If you write and create marketing content, I don’t have to tell you about the power of connection to your audience. Personalized content is about taking that concept to the next level.
You’ve probably heard the advice that you should “write to one person,” because if you try to create content for everyone you’ll connect with no one.
That’s good advice.
But how can we do it better than we’ve done it before?
Can you get closer to a true one-on-one connection before you’ve even met your prospect?
Let’s explore some ways to use personalized content to create deeper connections, nurture prospects and drive enrollment.
Here are the basics about the three ideas we’ll cover.
- We’ll start with an idea you can use today to improve your content, then
- Explore an idea that takes some effort but mostly just an investment of time to pull off, and finally,
- An idea that requires a more significant investment in new tools, but renders a huge payoff down the road.
Let’s Make Some Personalized Content
Think of these ideas as ranging from basic to moderate to advanced. I hope you’ll find one or more useful, whatever your level of experience and capability in content creation.
1. Create imaginary personas for your blog.
At its most basic level, anyone can do this exercise to make blog content more personalized. It requires no special software or a great deal of time, but can help a lot.
What are “personas” in higher ed?
Enrollment marketing personas are profiles of imaginary persons who represent your audience.
Start by generating one persona of a target student.
- Make him or her feel real to you. Give your persona a name, an age, a grade, etc.
- Take generational trends into account. Is your persona Gen Z? List common characteristics.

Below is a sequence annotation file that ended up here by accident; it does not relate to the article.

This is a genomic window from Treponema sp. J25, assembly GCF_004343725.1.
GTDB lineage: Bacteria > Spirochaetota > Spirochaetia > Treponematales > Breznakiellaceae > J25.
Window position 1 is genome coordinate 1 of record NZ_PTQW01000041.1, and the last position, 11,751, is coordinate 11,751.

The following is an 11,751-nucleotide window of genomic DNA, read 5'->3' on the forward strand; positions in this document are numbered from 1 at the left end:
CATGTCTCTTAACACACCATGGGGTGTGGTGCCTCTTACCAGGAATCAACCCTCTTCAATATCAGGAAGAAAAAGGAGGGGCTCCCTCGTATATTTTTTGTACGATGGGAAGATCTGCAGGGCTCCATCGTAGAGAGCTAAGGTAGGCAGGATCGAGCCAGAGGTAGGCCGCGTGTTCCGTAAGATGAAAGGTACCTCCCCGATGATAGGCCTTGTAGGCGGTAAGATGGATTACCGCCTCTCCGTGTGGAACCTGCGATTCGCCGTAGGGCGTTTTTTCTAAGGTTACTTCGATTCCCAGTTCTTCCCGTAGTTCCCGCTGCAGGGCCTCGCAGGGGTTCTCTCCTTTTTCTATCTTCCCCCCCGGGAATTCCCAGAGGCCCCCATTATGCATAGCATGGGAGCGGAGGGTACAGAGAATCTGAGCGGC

- Pull in target admissions data. What’s your persona’s GPA? Extracurricular interests?
- Incorporate demographics. Where does your persona live? What’s their household income?
Ask yourself some key questions and use your imagination to answer them.
What is your persona doing right now?
Are they on a mobile device? Social media? At work?
What are they seeing?
News stories? Nature? Other students in a library?
What are they thinking?
Are they wondering about the future? What questions are they asking?
Most importantly, what are they feeling?
Excited? Scared? Frustrated?
Use what you’ve imagined to come up with topics, keywords and imagery.
It helps to write all your answers down. Take a good look at what’s in front of you and consider how you can speak more clearly to this person.
TIP: The most useful keywords are the feeling words. Really focus on those.
List your persona’s questions and start answering them.
After you’ve done this exercise, it should become clear that your persona’s questions are not really about your school. Not at first.
Your goal is to create a connection with them first – their questions about the future, education, etc. in general – then connect them with what you have to offer further down.
Do it again for other personas.
2. Organize email newsletter content around real personas.
An email newsletter is a completely different animal from a blog. Your audience isn’t made up of strangers anymore. These are subscribers.
Treat them like you know them, or lose them.